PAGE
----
PETERSBURG, Va. -- Deputy Petersburg Police Chief Emanuel Chambliss is worried about his community.
Petersburg, like many communities in Virginia around the nation, is experiencing an increase in gun-related violence and crime.
"So our gun violence has escalated. We don't know what the cause of the escalation is, but it has increased," Chambliss said while walking the streets with Bill Fitzgerald. "It's concerning to us. It's concerning to our citizens."
Chambliss, who has patrolled Petersburg for decades, said the recent violence was different from the drug-fueled violence of the 1980s and 1990s.
"What we're seeing now, I believe is worse than what we experienced back then," he said. "It seems like everyone has a gun out here and then not able to resolve their differences without picking up a gun. There's no more fistfights or anything like that."
The Petersburg native said he believed the gun violence in his hometown is out of control. One solution he and his fellow officers cite is help from the community, but getting crime-fighting tips is tough.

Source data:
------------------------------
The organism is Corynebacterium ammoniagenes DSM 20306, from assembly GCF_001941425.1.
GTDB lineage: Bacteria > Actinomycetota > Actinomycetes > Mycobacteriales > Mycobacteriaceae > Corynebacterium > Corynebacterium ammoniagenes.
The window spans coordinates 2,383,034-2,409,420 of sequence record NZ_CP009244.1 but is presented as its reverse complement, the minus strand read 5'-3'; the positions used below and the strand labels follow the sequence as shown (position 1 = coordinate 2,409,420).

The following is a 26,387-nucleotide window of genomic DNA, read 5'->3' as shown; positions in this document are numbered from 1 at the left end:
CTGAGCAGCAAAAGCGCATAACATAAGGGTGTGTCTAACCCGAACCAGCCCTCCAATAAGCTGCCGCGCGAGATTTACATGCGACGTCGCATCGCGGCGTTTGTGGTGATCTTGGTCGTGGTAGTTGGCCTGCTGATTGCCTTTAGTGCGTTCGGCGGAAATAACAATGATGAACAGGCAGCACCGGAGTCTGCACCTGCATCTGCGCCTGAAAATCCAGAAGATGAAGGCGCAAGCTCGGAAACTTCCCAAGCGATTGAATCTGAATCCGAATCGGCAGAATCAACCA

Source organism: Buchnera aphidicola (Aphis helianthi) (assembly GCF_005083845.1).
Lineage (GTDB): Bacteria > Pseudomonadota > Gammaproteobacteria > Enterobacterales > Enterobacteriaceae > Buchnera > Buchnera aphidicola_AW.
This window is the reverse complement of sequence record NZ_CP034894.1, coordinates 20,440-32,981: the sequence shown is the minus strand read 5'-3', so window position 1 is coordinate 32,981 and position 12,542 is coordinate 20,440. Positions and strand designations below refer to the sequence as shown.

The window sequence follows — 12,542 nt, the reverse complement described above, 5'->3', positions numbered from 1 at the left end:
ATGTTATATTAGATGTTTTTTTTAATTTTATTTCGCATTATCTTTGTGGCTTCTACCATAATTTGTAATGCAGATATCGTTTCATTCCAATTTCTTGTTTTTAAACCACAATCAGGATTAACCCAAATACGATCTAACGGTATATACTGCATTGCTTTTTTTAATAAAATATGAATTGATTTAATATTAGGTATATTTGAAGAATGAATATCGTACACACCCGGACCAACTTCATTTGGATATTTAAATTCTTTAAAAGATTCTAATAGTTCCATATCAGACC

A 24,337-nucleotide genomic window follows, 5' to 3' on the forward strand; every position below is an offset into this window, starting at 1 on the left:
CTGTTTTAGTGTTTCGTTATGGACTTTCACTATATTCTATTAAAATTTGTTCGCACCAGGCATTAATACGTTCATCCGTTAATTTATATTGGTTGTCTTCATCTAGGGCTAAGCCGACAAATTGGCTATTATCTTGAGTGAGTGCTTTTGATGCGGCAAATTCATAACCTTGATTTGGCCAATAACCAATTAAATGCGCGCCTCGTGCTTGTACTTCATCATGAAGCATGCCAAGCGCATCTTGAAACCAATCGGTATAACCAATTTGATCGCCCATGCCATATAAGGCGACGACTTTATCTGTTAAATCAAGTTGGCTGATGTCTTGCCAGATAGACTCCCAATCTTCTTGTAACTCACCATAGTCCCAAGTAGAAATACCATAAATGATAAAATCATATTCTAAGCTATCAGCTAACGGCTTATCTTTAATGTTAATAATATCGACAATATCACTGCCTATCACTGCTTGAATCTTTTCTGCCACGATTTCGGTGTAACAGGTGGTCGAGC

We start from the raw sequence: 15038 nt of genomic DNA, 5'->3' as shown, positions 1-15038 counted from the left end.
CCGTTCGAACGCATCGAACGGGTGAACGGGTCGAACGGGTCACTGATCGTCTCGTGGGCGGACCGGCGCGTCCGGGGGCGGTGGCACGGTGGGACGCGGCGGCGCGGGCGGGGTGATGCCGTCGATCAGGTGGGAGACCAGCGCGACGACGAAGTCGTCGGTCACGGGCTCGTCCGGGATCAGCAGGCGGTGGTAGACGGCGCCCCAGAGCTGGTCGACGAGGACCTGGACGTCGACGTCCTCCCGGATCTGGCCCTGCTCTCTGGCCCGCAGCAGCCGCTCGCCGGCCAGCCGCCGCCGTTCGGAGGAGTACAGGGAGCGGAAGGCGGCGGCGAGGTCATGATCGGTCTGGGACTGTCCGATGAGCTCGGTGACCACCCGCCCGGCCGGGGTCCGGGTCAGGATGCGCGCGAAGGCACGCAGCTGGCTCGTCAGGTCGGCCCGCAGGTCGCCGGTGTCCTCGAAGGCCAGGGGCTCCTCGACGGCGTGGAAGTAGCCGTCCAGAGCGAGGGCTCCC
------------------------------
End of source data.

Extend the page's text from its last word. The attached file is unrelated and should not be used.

"[People] tell us they're afraid. We've had officers approach people and they tell the officers to get off the property and not that nicely," he said. "Our witness [in one recent homicide] is the victim's cousin who won't come forward. They said they're not snitching."
The crime is not only impacting neighborhoods and the people who live there — but also the police sworn to serve and protect.
"Our guys are working around the clock. They're tired, we're tired. I'm tired of coming out and seeing dead bodies on the street. I'm tired of seeing parents crying because their child has been killed. Someone crying because they lost a loved one. I'm tired of seeing that hurt in those families' faces," Chambliss said.
CBS 6 Crime 360 coverage explores the problems and possible solutions to crime in Central Virginia. You'll hear diverse perspectives from everyone involved in this crisis, including survivors, families, doctors, former inmates, police, preachers, and lawmakers.